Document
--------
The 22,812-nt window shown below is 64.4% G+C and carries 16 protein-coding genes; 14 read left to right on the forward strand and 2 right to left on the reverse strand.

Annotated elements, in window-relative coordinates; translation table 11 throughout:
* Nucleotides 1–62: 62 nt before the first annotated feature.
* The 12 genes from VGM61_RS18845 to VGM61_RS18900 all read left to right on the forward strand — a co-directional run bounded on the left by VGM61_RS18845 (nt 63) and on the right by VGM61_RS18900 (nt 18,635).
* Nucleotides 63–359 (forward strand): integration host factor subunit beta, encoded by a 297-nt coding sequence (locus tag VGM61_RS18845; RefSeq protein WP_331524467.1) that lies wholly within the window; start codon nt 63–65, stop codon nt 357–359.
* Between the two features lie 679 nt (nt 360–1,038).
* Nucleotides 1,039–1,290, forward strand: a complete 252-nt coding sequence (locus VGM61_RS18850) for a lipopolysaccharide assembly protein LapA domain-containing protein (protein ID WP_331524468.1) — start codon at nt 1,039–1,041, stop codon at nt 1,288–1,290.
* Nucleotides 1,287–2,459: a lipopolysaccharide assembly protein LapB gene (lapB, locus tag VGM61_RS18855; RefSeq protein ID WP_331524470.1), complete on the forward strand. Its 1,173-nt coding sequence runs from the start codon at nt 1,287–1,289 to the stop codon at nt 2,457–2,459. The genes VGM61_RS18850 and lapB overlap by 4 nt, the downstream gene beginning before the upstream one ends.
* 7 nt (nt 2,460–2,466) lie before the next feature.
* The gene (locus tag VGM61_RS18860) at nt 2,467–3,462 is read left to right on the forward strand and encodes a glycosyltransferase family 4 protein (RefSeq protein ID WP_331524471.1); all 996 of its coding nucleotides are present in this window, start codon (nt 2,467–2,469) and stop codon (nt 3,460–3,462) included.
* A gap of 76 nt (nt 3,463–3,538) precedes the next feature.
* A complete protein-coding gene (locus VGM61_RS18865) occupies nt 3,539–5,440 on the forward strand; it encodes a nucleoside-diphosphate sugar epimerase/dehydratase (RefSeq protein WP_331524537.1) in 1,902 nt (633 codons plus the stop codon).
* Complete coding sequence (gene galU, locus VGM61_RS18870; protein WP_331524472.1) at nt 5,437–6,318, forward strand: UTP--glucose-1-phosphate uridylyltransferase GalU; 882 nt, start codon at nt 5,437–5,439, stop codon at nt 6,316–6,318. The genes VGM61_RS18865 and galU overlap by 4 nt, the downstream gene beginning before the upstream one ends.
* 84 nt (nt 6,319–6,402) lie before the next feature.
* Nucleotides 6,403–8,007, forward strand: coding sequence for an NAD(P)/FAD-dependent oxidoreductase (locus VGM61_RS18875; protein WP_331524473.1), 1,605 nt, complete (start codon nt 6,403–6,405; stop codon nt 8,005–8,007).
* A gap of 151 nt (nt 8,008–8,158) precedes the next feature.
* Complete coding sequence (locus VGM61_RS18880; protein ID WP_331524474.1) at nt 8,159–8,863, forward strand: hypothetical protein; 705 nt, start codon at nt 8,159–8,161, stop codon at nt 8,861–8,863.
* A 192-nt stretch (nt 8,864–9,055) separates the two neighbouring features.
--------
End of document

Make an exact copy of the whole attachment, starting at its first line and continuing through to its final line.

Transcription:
The 22,812-nt window shown below is 64.4% G+C and carries 16 protein-coding genes; 14 read left to right on the forward strand and 2 right to left on the reverse strand.

Annotated elements, in window-relative coordinates; translation table 11 throughout:
* Nucleotides 1–62: 62 nt before the first annotated feature.
* The 12 genes from VGM61_RS18845 to VGM61_RS18900 all read left to right on the forward strand — a co-directional run bounded on the left by VGM61_RS18845 (nt 63) and on the right by VGM61_RS18900 (nt 18,635).
* Nucleotides 63–359 (forward strand): integration host factor subunit beta, encoded by a 297-nt coding sequence (locus tag VGM61_RS18845; RefSeq protein WP_331524467.1) that lies wholly within the window; start codon nt 63–65, stop codon nt 357–359.
* Between the two features lie 679 nt (nt 360–1,038).
* Nucleotides 1,039–1,290, forward strand: a complete 252-nt coding sequence (locus VGM61_RS18850) for a lipopolysaccharide assembly protein LapA domain-containing protein (protein ID WP_331524468.1) — start codon at nt 1,039–1,041, stop codon at nt 1,288–1,290.
* Nucleotides 1,287–2,459: a lipopolysaccharide assembly protein LapB gene (lapB, locus tag VGM61_RS18855; RefSeq protein ID WP_331524470.1), complete on the forward strand. Its 1,173-nt coding sequence runs from the start codon at nt 1,287–1,289 to the stop codon at nt 2,457–2,459. The genes VGM61_RS18850 and lapB overlap by 4 nt, the downstream gene beginning before the upstream one ends.
* 7 nt (nt 2,460–2,466) lie before the next feature.
* The gene (locus tag VGM61_RS18860) at nt 2,467–3,462 is read left to right on the forward strand and encodes a glycosyltransferase family 4 protein (RefSeq protein ID WP_331524471.1); all 996 of its coding nucleotides are present in this window, start codon (nt 2,467–2,469) and stop codon (nt 3,460–3,462) included.
* A gap of 76 nt (nt 3,463–3,538) precedes the next feature.
* A complete protein-coding gene (locus VGM61_RS18865) occupies nt 3,539–5,440 on the forward strand; it encodes a nucleoside-diphosphate sugar epimerase/dehydratase (RefSeq protein WP_331524537.1) in 1,902 nt (633 codons plus the stop codon).
* Complete coding sequence (gene galU, locus VGM61_RS18870; protein WP_331524472.1) at nt 5,437–6,318, forward strand: UTP--glucose-1-phosphate uridylyltransferase GalU; 882 nt, start codon at nt 5,437–5,439, stop codon at nt 6,316–6,318. The genes VGM61_RS18865 and galU overlap by 4 nt, the downstream gene beginning before the upstream one ends.
* 84 nt (nt 6,319–6,402) lie before the next feature.
* Nucleotides 6,403–8,007, forward strand: coding sequence for an NAD(P)/FAD-dependent oxidoreductase (locus VGM61_RS18875; protein WP_331524473.1), 1,605 nt, complete (start codon nt 6,403–6,405; stop codon nt 8,005–8,007).
* A gap of 151 nt (nt 8,008–8,158) precedes the next feature.
* Complete coding sequence (locus VGM61_RS18880; protein ID WP_331524474.1) at nt 8,159–8,863, forward strand: hypothetical protein; 705 nt, start codon at nt 8,159–8,161, stop codon at nt 8,861–8,863.
* A 192-nt stretch (nt 8,864–9,055) separates the two neighbouring features.